Nogo-B receptor is necessary for cellular dolichol biosynthesis and protein N-glycosylation

Department of Pharmacology and Vascular Biology and Therapeutics Program, Yale University School of Medicine, New Haven, CT, USA.
The EMBO Journal (Impact Factor: 10.43). 06/2011; 30(12):2490-500. DOI: 10.1038/emboj.2011.147
Source: PubMed


Dolichol monophosphate (Dol-P) functions as an obligate glycosyl carrier lipid in protein glycosylation reactions. Dol-P is synthesized by the successive condensation of isopentenyl diphosphate (IPP), with farnesyl diphosphate catalysed by a cis-isoprenyltransferase (cis-IPTase) activity. Despite the recognition of cis-IPTase activity 40 years ago and the molecular cloning of the human cDNA encoding the mammalian enzyme, the molecular machinery responsible for regulating this activity remains incompletely understood. Here, we identify Nogo-B receptor (NgBR) as an essential component of the Dol-P biosynthetic machinery. Loss of NgBR results in a robust deficit in cis-IPTase activity and Dol-P production, leading to diminished levels of dolichol-linked oligosaccharides and a broad reduction in protein N-glycosylation. NgBR interacts with the previously identified cis-IPTase hCIT, enhances hCIT protein stability, and promotes Dol-P production. Identification of NgBR as a component of the cis-IPTase machinery yields insights into the regulation of dolichol biosynthesis.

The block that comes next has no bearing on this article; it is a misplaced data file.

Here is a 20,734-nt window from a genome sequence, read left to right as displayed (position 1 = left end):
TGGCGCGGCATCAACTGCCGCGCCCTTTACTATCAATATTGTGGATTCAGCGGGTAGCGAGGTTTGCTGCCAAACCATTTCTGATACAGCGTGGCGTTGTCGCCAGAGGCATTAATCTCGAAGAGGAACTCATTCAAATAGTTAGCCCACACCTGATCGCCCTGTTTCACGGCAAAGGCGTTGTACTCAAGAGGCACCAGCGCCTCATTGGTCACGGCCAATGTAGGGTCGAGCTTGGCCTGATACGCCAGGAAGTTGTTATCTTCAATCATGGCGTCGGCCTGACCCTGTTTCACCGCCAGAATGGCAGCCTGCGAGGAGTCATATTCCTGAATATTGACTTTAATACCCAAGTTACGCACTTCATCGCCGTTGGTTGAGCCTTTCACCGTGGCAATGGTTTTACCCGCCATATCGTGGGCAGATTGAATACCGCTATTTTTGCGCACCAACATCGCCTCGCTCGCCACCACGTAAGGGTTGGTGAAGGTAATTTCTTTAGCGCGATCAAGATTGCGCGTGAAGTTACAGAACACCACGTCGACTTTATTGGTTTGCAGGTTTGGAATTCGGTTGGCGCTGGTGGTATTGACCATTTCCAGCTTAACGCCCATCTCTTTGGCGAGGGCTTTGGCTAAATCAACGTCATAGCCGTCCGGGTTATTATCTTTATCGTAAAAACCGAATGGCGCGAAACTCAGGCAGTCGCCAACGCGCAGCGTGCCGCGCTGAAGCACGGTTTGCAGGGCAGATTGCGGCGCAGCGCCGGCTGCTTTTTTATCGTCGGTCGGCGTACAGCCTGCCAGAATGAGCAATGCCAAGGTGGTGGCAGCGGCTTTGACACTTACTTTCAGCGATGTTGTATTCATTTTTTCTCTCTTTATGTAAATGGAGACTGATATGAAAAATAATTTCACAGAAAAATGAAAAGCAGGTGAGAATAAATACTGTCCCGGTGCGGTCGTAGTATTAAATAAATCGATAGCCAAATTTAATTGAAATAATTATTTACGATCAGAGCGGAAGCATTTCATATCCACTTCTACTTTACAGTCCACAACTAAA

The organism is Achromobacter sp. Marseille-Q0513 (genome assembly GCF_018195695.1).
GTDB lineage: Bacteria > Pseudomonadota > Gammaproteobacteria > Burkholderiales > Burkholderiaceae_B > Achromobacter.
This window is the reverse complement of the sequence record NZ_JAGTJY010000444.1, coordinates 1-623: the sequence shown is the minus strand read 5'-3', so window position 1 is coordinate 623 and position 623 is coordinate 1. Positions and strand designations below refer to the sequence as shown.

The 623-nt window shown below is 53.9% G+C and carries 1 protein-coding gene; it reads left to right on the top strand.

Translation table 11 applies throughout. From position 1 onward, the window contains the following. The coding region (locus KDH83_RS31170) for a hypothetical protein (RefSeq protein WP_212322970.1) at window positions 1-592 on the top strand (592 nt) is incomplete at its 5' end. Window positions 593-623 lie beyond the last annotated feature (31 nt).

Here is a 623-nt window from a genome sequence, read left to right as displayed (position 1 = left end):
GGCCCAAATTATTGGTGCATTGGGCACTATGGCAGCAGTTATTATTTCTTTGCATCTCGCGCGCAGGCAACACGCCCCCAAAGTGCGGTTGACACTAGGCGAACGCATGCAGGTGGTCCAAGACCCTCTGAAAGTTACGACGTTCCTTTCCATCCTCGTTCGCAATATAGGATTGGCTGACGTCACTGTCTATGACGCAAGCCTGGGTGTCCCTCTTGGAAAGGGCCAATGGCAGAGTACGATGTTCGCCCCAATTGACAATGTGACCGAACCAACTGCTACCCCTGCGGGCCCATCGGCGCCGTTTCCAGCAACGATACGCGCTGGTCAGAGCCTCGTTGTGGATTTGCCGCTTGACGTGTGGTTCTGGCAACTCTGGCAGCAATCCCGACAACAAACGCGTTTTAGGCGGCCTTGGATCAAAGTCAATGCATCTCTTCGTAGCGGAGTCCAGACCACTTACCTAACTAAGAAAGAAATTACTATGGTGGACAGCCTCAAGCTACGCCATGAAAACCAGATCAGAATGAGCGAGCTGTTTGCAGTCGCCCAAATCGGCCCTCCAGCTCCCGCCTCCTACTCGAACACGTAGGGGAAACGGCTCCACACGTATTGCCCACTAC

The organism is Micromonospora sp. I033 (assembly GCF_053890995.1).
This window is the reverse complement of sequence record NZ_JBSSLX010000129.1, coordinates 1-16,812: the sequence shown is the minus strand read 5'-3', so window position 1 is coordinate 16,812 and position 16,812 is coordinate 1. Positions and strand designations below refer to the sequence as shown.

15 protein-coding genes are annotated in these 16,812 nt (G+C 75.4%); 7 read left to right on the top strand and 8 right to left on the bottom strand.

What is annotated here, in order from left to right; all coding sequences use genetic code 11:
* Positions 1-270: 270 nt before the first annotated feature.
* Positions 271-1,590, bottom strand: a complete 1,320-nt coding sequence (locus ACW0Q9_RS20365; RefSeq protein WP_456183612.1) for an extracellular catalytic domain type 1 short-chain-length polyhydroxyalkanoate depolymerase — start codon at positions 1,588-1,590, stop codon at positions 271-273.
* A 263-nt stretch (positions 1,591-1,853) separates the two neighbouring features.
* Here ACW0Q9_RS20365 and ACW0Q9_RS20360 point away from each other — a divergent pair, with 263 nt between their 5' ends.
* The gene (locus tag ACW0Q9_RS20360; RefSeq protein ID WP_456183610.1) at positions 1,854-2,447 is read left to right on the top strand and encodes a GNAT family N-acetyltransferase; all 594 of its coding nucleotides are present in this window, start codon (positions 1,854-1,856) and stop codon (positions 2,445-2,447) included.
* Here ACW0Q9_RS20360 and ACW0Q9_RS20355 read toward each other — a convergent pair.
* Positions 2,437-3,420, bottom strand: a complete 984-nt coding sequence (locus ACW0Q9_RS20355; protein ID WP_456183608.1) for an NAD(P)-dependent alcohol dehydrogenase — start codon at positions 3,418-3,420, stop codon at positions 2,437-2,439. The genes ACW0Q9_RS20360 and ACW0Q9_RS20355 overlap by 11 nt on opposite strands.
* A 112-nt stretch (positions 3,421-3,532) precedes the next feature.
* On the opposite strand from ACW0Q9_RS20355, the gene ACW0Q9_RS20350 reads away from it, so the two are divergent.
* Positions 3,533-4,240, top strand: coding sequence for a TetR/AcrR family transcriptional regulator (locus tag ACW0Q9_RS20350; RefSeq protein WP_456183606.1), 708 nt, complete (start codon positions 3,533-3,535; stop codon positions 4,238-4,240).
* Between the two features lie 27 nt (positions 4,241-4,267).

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Available from: Charles J Waechter
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    • "The association between the CPT and this ER-anchored protein has been suggested to form the functional dolichol synthase (Schenk et al., 2001; Harrison et al., 2011). Indeed RNAi-mediated knockdown of NgBR results in defective N– linked protein glycosylation and dolichol synthesis in animals, while knockout mutants of the yeast and plant orthologs are lethal (Yu et al., 2006; Zhang et al., 2008; Harrison et al., 2011). The fact that dehydrodolichyl diphosphate biosynthesis by a single eukaryotic protein has not been demonstrated in vitro, and that such an activity has only been recovered from microsomal membranes from animals, plants and yeast (Sakaihara et al., 2000; Shridas et al., 2003; Rush et al., 2010), suggests that eukaryotic dehydrodolichyl diphosphate synthases are evolutionarily conserved. "
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